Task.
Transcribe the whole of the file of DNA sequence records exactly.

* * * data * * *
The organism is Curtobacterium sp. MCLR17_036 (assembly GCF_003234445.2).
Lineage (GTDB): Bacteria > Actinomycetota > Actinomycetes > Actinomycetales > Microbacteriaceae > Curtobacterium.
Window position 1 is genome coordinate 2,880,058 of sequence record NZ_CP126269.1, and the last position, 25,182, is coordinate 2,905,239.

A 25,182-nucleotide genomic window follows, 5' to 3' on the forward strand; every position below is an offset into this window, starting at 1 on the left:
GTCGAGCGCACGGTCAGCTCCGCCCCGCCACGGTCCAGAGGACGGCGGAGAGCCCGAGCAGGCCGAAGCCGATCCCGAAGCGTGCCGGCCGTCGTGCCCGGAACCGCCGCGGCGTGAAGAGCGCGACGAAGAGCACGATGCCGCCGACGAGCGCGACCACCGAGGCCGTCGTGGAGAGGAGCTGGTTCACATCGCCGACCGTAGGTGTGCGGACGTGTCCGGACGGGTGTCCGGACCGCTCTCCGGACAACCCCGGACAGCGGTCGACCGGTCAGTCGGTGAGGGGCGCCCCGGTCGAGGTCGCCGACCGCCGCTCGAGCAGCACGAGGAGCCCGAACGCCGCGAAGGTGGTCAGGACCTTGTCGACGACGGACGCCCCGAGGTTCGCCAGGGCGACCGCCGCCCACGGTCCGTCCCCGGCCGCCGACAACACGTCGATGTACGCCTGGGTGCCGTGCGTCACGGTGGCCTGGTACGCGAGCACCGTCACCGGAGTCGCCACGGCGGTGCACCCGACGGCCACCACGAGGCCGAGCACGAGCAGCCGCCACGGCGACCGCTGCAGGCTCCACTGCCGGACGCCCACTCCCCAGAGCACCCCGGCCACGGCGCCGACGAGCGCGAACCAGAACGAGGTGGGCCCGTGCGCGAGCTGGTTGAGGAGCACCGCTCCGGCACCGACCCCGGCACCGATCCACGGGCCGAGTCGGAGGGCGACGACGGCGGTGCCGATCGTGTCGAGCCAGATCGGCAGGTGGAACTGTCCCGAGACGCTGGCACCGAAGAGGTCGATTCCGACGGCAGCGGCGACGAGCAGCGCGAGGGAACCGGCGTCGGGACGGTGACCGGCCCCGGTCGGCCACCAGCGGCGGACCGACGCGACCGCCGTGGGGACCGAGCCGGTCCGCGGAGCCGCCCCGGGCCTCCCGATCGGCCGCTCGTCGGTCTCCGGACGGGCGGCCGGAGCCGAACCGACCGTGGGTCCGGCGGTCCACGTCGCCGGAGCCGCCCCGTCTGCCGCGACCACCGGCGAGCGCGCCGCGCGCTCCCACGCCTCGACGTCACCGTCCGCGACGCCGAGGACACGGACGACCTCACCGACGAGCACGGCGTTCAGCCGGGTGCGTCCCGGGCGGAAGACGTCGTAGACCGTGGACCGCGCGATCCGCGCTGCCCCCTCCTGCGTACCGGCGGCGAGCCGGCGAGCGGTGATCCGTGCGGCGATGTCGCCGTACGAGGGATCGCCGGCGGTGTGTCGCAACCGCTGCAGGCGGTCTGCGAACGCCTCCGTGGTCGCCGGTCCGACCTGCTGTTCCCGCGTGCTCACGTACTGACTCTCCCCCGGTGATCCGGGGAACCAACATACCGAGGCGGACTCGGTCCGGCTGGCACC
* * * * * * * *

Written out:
The organism is Curtobacterium sp. MCLR17_036 (assembly GCF_003234445.2).
Lineage (GTDB): Bacteria > Actinomycetota > Actinomycetes > Actinomycetales > Microbacteriaceae > Curtobacterium.
Window position 1 is genome coordinate 2,880,058 of sequence record NZ_CP126269.1, and the last position, 25,182, is coordinate 2,905,239.

A 25,182-nucleotide genomic window follows, 5' to 3' on the forward strand; every position below is an offset into this window, starting at 1 on the left:
GTCGAGCGCACGGTCAGCTCCGCCCCGCCACGGTCCAGAGGACGGCGGAGAGCCCGAGCAGGCCGAAGCCGATCCCGAAGCGTGCCGGCCGTCGTGCCCGGAACCGCCGCGGCGTGAAGAGCGCGACGAAGAGCACGATGCCGCCGACGAGCGCGACCACCGAGGCCGTCGTGGAGAGGAGCTGGTTCACATCGCCGACCGTAGGTGTGCGGACGTGTCCGGACGGGTGTCCGGACCGCTCTCCGGACAACCCCGGACAGCGGTCGACCGGTCAGTCGGTGAGGGGCGCCCCGGTCGAGGTCGCCGACCGCCGCTCGAGCAGCACGAGGAGCCCGAACGCCGCGAAGGTGGTCAGGACCTTGTCGACGACGGACGCCCCGAGGTTCGCCAGGGCGACCGCCGCCCACGGTCCGTCCCCGGCCGCCGACAACACGTCGATGTACGCCTGGGTGCCGTGCGTCACGGTGGCCTGGTACGCGAGCACCGTCACCGGAGTCGCCACGGCGGTGCACCCGACGGCCACCACGAGGCCGAGCACGAGCAGCCGCCACGGCGACCGCTGCAGGCTCCACTGCCGGACGCCCACTCCCCAGAGCACCCCGGCCACGGCGCCGACGAGCGCGAACCAGAACGAGGTGGGCCCGTGCGCGAGCTGGTTGAGGAGCACCGCTCCGGCACCGACCCCGGCACCGATCCACGGGCCGAGTCGGAGGGCGACGACGGCGGTGCCGATCGTGTCGAGCCAGATCGGCAGGTGGAACTGTCCCGAGACGCTGGCACCGAAGAGGTCGATTCCGACGGCAGCGGCGACGAGCAGCGCGAGGGAACCGGCGTCGGGACGGTGACCGGCCCCGGTCGGCCACCAGCGGCGGACCGACGCGACCGCCGTGGGGACCGAGCCGGTCCGCGGAGCCGCCCCGGGCCTCCCGATCGGCCGCTCGTCGGTCTCCGGACGGGCGGCCGGAGCCGAACCGACCGTGGGTCCGGCGGTCCACGTCGCCGGAGCCGCCCCGTCTGCCGCGACCACCGGCGAGCGCGCCGCGCGCTCCCACGCCTCGACGTCACCGTCCGCGACGCCGAGGACACGGACGACCTCACCGACGAGCACGGCGTTCAGCCGGGTGCGTCCCGGGCGGAAGACGTCGTAGACCGTGGACCGCGCGATCCGCGCTGCCCCCTCCTGCGTACCGGCGGCGAGCCGGCGAGCGGTGATCCGTGCGGCGATGTCGCCGTACGAGGGATCGCCGGCGGTGTGTCGCAACCGCTGCAGGCGGTCTGCGAACGCCTCCGTGGTCGCCGGTCCGACCTGCTGTTCCCGCGTGCTCACGTACTGACTCTCCCCCGGTGATCCGGGGAACCAACATACCGAGGCGGACTCGGTCCGGCTGGCACC